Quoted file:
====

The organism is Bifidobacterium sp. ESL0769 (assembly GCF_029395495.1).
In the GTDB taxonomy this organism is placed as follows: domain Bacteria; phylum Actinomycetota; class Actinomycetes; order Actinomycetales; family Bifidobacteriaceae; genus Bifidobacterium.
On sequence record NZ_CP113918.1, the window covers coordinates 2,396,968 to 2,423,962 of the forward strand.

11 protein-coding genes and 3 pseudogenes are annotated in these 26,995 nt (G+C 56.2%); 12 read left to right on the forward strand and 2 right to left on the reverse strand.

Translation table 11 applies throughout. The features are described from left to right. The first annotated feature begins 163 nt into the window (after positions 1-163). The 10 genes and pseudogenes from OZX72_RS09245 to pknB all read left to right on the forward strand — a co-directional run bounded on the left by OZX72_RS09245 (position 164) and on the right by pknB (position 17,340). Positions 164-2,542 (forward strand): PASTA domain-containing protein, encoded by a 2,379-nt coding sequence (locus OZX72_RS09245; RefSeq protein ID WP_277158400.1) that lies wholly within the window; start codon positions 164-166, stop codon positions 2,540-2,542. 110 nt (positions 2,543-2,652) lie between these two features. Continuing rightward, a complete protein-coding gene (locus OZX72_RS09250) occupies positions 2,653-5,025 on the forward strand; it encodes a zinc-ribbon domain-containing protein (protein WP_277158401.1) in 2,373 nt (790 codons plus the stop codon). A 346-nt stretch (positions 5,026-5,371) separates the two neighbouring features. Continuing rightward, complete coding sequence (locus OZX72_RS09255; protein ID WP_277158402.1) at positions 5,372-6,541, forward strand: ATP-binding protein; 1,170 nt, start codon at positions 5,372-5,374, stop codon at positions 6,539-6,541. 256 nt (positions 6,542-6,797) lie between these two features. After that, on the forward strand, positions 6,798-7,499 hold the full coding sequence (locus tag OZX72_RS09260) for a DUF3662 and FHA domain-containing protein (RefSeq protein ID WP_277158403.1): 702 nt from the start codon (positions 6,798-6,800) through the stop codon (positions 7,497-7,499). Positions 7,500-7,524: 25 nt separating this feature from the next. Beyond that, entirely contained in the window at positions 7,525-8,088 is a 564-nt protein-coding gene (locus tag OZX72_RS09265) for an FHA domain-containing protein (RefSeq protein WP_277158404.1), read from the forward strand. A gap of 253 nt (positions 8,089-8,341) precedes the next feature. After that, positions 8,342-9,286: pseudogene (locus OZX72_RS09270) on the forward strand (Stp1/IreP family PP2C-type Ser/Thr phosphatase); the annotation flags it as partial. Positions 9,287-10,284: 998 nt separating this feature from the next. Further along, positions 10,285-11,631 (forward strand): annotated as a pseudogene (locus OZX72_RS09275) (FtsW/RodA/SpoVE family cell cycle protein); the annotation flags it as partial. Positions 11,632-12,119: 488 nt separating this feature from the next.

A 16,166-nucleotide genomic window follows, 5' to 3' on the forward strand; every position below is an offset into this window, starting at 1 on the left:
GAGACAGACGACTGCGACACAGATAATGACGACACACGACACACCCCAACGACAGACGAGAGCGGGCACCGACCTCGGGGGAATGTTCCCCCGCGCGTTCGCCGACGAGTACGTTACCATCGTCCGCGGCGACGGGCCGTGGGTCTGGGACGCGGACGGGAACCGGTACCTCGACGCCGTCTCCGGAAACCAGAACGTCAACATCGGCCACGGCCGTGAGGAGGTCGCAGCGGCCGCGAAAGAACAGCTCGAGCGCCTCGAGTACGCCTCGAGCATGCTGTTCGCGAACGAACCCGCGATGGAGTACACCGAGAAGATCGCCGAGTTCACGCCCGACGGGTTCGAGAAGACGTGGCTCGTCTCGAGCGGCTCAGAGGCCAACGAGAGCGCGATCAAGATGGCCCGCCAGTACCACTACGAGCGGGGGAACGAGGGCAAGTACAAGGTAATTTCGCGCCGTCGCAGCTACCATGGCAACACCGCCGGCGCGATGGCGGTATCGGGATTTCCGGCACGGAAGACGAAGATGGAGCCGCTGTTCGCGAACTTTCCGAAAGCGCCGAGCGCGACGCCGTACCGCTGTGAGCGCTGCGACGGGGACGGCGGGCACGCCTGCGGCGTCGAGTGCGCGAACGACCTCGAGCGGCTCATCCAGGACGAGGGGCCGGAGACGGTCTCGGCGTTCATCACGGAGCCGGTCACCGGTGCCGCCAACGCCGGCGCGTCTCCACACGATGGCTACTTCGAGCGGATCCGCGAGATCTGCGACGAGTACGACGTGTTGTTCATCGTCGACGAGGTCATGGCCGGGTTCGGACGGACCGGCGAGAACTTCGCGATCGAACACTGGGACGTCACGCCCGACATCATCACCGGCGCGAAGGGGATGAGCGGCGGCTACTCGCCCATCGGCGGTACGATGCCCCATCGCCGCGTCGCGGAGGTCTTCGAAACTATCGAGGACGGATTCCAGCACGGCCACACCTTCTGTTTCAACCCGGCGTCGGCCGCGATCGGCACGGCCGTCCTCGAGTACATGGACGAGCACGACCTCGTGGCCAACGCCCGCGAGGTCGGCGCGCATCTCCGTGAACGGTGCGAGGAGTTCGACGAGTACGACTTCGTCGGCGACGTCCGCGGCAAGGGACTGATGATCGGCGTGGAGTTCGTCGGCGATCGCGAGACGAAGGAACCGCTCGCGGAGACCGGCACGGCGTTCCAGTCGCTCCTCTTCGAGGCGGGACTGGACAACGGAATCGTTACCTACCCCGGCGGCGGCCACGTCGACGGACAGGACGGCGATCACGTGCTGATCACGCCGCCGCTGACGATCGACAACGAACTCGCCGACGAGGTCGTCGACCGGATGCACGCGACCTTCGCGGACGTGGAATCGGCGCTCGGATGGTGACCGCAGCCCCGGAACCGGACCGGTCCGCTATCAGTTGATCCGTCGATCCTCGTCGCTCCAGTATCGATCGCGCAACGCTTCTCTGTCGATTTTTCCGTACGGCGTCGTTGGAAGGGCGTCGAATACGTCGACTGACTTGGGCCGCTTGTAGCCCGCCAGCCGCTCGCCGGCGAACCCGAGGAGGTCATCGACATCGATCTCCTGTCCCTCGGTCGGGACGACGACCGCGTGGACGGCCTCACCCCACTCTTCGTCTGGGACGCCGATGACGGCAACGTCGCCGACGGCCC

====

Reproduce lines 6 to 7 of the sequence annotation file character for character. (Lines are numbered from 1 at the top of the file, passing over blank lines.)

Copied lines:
A 16,166-nucleotide genomic window follows, 5' to 3' on the forward strand; every position below is an offset into this window, starting at 1 on the left:
GAGACAGACGACTGCGACACAGATAATGACGACACACGACACACCCCAACGACAGACGAGAGCGGGCACCGACCTCGGGGGAATGTTCCCCCGCGCGTTCGCCGACGAGTACGTTACCATCGTCCGCGGCGACGGGCCGTGGGTCTGGGACGCGGACGGGAACCGGTACCTCGACGCCGTCTCCGGAAACCAGAACGTCAACATCGGCCACGGCCGTGAGGAGGTCGCAGCGGCCGCGAAAGAACAGCTCGAGCGCCTCGAGTACGCCTCGAGCATGCTGTTCGCGAACGAACCCGCGATGGAGTACACCGAGAAGATCGCCGAGTTCACGCCCGACGGGTTCGAGAAGACGTGGCTCGTCTCGAGCGGCTCAGAGGCCAACGAGAGCGCGATCAAGATGGCCCGCCAGTACCACTACGAGCGGGGGAACGAGGGCAAGTACAAGGTAATTTCGCGCCGTCGCAGCTACCATGGCAACACCGCCGGCGCGATGGCGGTATCGGGATTTCCGGCACGGAAGACGAAGATGGAGCCGCTGTTCGCGAACTTTCCGAAAGCGCCGAGCGCGACGCCGTACCGCTGTGAGCGCTGCGACGGGGACGGCGGGCACGCCTGCGGCGTCGAGTGCGCGAACGACCTCGAGCGGCTCATCCAGGACGAGGGGCCGGAGACGGTCTCGGCGTTCATCACGGAGCCGGTCACCGGTGCCGCCAACGCCGGCGCGTCTCCACACGATGGCTACTTCGAGCGGATCCGCGAGATCTGCGACGAGTACGACGTGTTGTTCATCGTCGACGAGGTCATGGCCGGGTTCGGACGGACCGGCGAGAACTTCGCGATCGAACACTGGGACGTCACGCCCGACATCATCACCGGCGCGAAGGGGATGAGCGGCGGCTACTCGCCCATCGGCGGTACGATGCCCCATCGCCGCGTCGCGGAGGTCTTCGAAACTATCGAGGACGGATTCCAGCACGGCCACACCTTCTGTTTCAACCCGGCGTCGGCCGCGATCGGCACGGCCGTCCTCGAGTACATGGACGAGCACGACCTCGTGGCCAACGCCCGCGAGGTCGGCGCGCATCTCCGTGAACGGTGCGAGGAGTTCGACGAGTACGACTTCGTCGGCGACGTCCGCGGCAAGGGACTGATGATCGGCGTGGAGTTCGTCGGCGATCGCGAGACGAAGGAACCGCTCGCGGAGACCGGCACGGCGTTCCAGTCGCTCCTCTTCGAGGCGGGACTGGACAACGGAATCGTTACCTACCCCGGCGGCGGCCACGTCGACGGACAGGACGGCGATCACGTGCTGATCACGCCGCCGCTGACGATCGACAACGAACTCGCCGACGAGGTCGTCGACCGGATGCACGCGACCTTCGCGGACGTGGAATCGGCGCTCGGATGGTGACCGCAGCCCCGGAACCGGACCGGTCCGCTATCAGTTGATCCGTCGATCCTCGTCGCTCCAGTATCGATCGCGCAACGCTTCTCTGTCGATTTTTCCGTACGGCGTCGTTGGAAGGGCGTCGAATACGTCGACTGACTTGGGCCGCTTGTAGCCCGCCAGCCGCTCGCCGGCGAACCCGAGGAGGTCATCGACATCGATCTCCTGTCCCTCGGTCGGGACGACGACCGCGTGGACGGCCTCACCCCACTCTTCGTCTGGGACGCCGATGACGGCAACGTCGCCGACGGCCC